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Simplex motor bicycle

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Simplex motor bicycle
Negative #: 64-370-A


This object appears in the following sections:

Smithsonian Motorcycle Collection — Pope, Cleveland, Autoped, and Simplex

The Simplex Crew

Simplex Servi-Cycle
In collection
From the Smithsonian Collection
The Museum's Servi-Cycle, designed by Paul Treen and built by the Simplex Manufacturing Corporation, of New Orleans, Louisiana, features simplicity in every respect. The motor bears the number 19351, indicating that it was built in 1935 and was the first of the series.
Physical Description

The single-cylinder, 2-cycle, 2-horsepower engine is air cooled and equipped with a rotary valve. The tiny carburetor on the back of the motor is controlled by a wire operating from a knob located behind the steering head, and a lever near the right grip operates a compression release.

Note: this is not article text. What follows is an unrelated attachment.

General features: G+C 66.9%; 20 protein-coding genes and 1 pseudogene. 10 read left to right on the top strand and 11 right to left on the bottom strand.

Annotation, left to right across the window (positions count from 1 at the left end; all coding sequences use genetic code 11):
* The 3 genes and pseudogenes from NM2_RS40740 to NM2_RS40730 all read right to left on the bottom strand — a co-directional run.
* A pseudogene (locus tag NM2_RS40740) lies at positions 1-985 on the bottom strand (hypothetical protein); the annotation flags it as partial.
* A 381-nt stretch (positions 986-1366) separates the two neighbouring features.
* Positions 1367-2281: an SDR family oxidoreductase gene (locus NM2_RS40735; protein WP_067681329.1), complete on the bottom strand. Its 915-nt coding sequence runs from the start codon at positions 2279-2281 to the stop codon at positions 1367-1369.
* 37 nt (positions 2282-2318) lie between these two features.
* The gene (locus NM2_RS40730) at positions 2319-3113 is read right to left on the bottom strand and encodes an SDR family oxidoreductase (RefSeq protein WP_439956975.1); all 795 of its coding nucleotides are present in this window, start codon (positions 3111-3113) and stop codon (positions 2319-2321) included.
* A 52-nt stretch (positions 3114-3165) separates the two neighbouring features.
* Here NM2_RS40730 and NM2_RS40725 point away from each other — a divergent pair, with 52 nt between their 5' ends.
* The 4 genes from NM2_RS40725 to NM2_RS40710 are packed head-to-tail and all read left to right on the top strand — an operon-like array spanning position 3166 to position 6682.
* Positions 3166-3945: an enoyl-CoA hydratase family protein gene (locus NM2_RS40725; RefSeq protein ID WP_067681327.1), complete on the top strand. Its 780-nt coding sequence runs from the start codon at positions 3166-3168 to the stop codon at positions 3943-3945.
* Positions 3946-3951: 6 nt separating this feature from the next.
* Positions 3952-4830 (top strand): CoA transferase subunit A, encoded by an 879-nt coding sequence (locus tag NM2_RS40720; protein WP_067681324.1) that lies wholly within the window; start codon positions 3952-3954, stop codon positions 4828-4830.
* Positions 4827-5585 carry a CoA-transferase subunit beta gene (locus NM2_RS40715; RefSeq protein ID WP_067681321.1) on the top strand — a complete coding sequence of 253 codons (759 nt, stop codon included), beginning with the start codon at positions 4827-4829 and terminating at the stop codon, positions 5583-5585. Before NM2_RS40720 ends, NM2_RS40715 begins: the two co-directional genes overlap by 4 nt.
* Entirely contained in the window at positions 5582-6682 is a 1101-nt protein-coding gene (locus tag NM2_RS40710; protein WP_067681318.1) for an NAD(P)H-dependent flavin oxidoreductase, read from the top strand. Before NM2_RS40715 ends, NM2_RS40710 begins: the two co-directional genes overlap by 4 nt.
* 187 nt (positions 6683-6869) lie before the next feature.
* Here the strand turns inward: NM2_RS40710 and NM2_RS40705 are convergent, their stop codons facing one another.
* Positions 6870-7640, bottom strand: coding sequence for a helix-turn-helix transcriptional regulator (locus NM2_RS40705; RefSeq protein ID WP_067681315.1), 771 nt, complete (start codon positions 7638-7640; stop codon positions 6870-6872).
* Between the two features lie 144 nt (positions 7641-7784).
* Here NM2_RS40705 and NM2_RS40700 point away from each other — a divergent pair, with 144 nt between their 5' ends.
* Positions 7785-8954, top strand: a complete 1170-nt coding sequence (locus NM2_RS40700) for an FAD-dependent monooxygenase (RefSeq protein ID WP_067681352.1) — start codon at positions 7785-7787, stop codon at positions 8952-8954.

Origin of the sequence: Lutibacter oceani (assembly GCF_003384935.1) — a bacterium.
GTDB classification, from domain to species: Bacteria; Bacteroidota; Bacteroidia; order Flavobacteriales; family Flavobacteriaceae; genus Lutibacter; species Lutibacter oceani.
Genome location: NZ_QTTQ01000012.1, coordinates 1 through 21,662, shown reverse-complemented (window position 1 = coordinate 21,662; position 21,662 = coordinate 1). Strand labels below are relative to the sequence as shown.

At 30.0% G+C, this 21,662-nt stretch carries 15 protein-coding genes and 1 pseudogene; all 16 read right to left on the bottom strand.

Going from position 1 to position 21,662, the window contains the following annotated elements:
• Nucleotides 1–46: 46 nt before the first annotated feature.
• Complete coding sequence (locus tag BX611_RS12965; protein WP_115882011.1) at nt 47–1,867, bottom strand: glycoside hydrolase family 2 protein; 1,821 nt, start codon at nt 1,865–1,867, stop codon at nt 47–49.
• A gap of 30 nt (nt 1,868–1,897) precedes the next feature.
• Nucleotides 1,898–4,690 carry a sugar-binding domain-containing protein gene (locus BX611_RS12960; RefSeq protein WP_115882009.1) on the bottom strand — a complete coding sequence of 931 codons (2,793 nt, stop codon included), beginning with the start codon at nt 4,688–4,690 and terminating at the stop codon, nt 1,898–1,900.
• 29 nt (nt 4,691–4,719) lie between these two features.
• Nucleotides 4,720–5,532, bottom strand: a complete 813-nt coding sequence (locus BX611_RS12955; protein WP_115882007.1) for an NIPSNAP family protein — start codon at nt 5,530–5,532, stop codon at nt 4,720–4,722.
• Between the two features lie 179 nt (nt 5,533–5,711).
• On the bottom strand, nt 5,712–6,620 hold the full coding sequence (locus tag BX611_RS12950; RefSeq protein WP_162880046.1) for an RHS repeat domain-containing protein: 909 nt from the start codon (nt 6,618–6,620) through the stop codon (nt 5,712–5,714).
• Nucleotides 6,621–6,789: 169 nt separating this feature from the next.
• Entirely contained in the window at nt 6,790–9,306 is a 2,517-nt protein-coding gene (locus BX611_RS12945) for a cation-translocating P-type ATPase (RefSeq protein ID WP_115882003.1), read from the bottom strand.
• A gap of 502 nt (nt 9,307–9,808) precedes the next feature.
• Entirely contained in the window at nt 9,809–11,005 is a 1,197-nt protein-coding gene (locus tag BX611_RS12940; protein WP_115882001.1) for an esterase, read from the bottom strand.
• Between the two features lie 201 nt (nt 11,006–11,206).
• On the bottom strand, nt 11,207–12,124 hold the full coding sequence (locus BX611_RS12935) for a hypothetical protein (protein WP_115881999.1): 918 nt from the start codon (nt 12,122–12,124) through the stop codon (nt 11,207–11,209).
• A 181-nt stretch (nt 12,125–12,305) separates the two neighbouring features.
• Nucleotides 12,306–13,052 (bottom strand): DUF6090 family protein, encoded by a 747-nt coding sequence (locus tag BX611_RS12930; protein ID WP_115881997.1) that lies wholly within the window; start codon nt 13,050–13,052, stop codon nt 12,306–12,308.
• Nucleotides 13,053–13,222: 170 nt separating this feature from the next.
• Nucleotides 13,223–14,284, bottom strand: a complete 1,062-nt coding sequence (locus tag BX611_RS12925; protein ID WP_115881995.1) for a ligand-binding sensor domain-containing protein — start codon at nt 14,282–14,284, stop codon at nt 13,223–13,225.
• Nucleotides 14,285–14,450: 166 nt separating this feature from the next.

To start the engine, the operator opens the compression release with his right hand, pushes the cycle to gain speed, then closes the release. A V-belt drive transmits power to the rear wheel. There is no clutch, so the engine must he switched off in stopping. This is accomplished by pressing an electric button, of the type generally used to operate a bicycle horn, located near the left grip. This apparently shorts the low-tension side of the magneto, an Eisemann Model 71L bearing the serial number 2003.

The tires bear the name of the Simplex Manufacturing Company and are marked "26 x 2.250." An ordinary cycle coaster brake, made by Morrow, is operated by a pedal at the left of the engine. The bicycle's stand can be moved up to form a footrest. The gasoline tank is in front of the seat, and the muffler is to the left of the rear wheel. An electric headlamp, mounted on the cycle's spring fork, receives current from the magneto.

Date Made:
Gift of Paul Treen

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